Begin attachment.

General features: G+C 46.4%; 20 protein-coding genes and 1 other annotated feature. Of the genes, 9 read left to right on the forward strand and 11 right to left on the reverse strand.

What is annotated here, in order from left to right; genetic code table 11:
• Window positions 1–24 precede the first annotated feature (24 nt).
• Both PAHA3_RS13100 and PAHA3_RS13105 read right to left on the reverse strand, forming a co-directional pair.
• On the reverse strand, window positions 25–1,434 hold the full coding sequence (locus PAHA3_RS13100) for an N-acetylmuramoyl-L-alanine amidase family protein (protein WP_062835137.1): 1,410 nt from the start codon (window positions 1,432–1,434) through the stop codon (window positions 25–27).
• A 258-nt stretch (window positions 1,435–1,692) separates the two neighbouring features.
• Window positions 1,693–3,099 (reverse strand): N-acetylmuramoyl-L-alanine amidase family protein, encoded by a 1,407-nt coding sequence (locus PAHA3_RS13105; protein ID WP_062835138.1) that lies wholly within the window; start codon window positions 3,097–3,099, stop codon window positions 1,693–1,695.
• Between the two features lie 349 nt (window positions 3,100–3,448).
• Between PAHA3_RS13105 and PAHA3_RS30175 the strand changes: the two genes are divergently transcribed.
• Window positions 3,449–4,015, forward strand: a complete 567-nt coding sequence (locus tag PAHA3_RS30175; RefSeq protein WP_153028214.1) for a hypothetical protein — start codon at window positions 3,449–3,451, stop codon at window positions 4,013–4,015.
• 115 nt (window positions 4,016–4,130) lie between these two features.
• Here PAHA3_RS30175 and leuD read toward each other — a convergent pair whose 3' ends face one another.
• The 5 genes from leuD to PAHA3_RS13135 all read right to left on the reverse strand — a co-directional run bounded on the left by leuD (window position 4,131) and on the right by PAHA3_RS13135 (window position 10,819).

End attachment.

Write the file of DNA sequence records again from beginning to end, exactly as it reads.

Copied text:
General features: G+C 46.4%; 20 protein-coding genes and 1 other annotated feature. Of the genes, 9 read left to right on the forward strand and 11 right to left on the reverse strand.

What is annotated here, in order from left to right; genetic code table 11:
• Window positions 1–24 precede the first annotated feature (24 nt).
• Both PAHA3_RS13100 and PAHA3_RS13105 read right to left on the reverse strand, forming a co-directional pair.
• On the reverse strand, window positions 25–1,434 hold the full coding sequence (locus PAHA3_RS13100) for an N-acetylmuramoyl-L-alanine amidase family protein (protein WP_062835137.1): 1,410 nt from the start codon (window positions 1,432–1,434) through the stop codon (window positions 25–27).
• A 258-nt stretch (window positions 1,435–1,692) separates the two neighbouring features.
• Window positions 1,693–3,099 (reverse strand): N-acetylmuramoyl-L-alanine amidase family protein, encoded by a 1,407-nt coding sequence (locus PAHA3_RS13105; protein ID WP_062835138.1) that lies wholly within the window; start codon window positions 3,097–3,099, stop codon window positions 1,693–1,695.
• Between the two features lie 349 nt (window positions 3,100–3,448).
• Between PAHA3_RS13105 and PAHA3_RS30175 the strand changes: the two genes are divergently transcribed.
• Window positions 3,449–4,015, forward strand: a complete 567-nt coding sequence (locus tag PAHA3_RS30175; RefSeq protein WP_153028214.1) for a hypothetical protein — start codon at window positions 3,449–3,451, stop codon at window positions 4,013–4,015.
• 115 nt (window positions 4,016–4,130) lie between these two features.
• Here PAHA3_RS30175 and leuD read toward each other — a convergent pair whose 3' ends face one another.
• The 5 genes from leuD to PAHA3_RS13135 all read right to left on the reverse strand — a co-directional run bounded on the left by leuD (window position 4,131) and on the right by PAHA3_RS13135 (window position 10,819).